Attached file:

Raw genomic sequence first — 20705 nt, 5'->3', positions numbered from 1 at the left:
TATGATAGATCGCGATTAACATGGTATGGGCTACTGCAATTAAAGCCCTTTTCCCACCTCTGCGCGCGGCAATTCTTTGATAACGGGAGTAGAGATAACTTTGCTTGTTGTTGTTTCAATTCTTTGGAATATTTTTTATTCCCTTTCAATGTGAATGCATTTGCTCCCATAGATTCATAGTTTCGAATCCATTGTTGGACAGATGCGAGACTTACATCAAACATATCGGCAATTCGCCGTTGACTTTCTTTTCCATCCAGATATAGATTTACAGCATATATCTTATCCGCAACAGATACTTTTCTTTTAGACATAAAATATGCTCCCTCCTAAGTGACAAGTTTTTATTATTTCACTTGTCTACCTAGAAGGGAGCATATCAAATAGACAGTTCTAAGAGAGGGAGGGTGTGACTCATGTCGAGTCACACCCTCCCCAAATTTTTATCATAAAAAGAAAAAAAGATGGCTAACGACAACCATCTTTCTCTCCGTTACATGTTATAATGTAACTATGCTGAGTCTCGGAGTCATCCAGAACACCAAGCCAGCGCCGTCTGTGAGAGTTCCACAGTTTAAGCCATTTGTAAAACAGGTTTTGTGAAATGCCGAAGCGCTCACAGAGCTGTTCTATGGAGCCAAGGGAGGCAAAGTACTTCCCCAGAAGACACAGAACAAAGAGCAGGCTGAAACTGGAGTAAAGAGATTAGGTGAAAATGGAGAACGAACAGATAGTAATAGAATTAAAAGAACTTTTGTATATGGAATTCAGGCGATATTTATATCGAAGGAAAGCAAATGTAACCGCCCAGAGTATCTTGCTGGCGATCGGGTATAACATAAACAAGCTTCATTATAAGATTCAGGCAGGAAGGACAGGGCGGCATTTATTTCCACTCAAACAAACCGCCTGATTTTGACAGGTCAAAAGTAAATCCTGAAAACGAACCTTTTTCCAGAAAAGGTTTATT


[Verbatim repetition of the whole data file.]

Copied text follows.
Raw genomic sequence first — 20705 nt, 5'->3', positions numbered from 1 at the left:
TATGATAGATCGCGATTAACATGGTATGGGCTACTGCAATTAAAGCCCTTTTCCCACCTCTGCGCGCGGCAATTCTTTGATAACGGGAGTAGAGATAACTTTGCTTGTTGTTGTTTCAATTCTTTGGAATATTTTTTATTCCCTTTCAATGTGAATGCATTTGCTCCCATAGATTCATAGTTTCGAATCCATTGTTGGACAGATGCGAGACTTACATCAAACATATCGGCAATTCGCCGTTGACTTTCTTTTCCATCCAGATATAGATTTACAGCATATATCTTATCCGCAACAGATACTTTTCTTTTAGACATAAAATATGCTCCCTCCTAAGTGACAAGTTTTTATTATTTCACTTGTCTACCTAGAAGGGAGCATATCAAATAGACAGTTCTAAGAGAGGGAGGGTGTGACTCATGTCGAGTCACACCCTCCCCAAATTTTTATCATAAAAAGAAAAAAAGATGGCTAACGACAACCATCTTTCTCTCCGTTACATGTTATAATGTAACTATGCTGAGTCTCGGAGTCATCCAGAACACCAAGCCAGCGCCGTCTGTGAGAGTTCCACAGTTTAAGCCATTTGTAAAACAGGTTTTGTGAAATGCCGAAGCGCTCACAGAGCTGTTCTATGGAGCCAAGGGAGGCAAAGTACTTCCCCAGAAGACACAGAACAAAGAGCAGGCTGAAACTGGAGTAAAGAGATTAGGTGAAAATGGAGAACGAACAGATAGTAATAGAATTAAAAGAACTTTTGTATATGGAATTCAGGCGATATTTATATCGAAGGAAAGCAAATGTAACCGCCCAGAGTATCTTGCTGGCGATCGGGTATAACATAAACAAGCTTCATTATAAGATTCAGGCAGGAAGGACAGGGCGGCATTTATTTCCACTCAAACAAACCGCCTGATTTTGACAGGTCAAAAGTAAATCCTGAAAACGAACCTTTTTCCAGAAAAGGTTTATT